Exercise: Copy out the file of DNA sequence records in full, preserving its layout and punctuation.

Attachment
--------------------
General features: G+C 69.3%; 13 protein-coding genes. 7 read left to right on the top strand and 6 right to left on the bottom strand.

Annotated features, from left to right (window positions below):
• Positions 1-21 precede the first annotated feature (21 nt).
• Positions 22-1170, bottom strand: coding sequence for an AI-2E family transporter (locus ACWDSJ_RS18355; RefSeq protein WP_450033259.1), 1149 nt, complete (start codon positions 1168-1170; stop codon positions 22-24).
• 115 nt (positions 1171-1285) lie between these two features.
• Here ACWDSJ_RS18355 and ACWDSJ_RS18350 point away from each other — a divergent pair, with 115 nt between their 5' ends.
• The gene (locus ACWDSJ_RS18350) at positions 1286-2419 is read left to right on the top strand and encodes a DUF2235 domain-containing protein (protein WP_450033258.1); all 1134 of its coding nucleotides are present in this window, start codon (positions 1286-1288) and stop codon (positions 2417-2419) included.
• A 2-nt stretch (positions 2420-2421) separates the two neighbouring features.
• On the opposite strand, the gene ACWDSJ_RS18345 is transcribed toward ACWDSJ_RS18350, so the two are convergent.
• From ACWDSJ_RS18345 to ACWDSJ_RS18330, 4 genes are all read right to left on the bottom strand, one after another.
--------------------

General features: G+C 69.3%; 13 protein-coding genes. 7 read left to right on the top strand and 6 right to left on the bottom strand.

Annotated features, from left to right (window positions below):
• Positions 1-21 precede the first annotated feature (21 nt).
• Positions 22-1170, bottom strand: coding sequence for an AI-2E family transporter (locus ACWDSJ_RS18355; RefSeq protein WP_450033259.1), 1149 nt, complete (start codon positions 1168-1170; stop codon positions 22-24).
• 115 nt (positions 1171-1285) lie between these two features.
• Here ACWDSJ_RS18355 and ACWDSJ_RS18350 point away from each other — a divergent pair, with 115 nt between their 5' ends.
• The gene (locus ACWDSJ_RS18350) at positions 1286-2419 is read left to right on the top strand and encodes a DUF2235 domain-containing protein (protein WP_450033258.1); all 1134 of its coding nucleotides are present in this window, start codon (positions 1286-1288) and stop codon (positions 2417-2419) included.
• A 2-nt stretch (positions 2420-2421) separates the two neighbouring features.
• On the opposite strand, the gene ACWDSJ_RS18345 is transcribed toward ACWDSJ_RS18350, so the two are convergent.
• From ACWDSJ_RS18345 to ACWDSJ_RS18330, 4 genes are all read right to left on the bottom strand, one after another.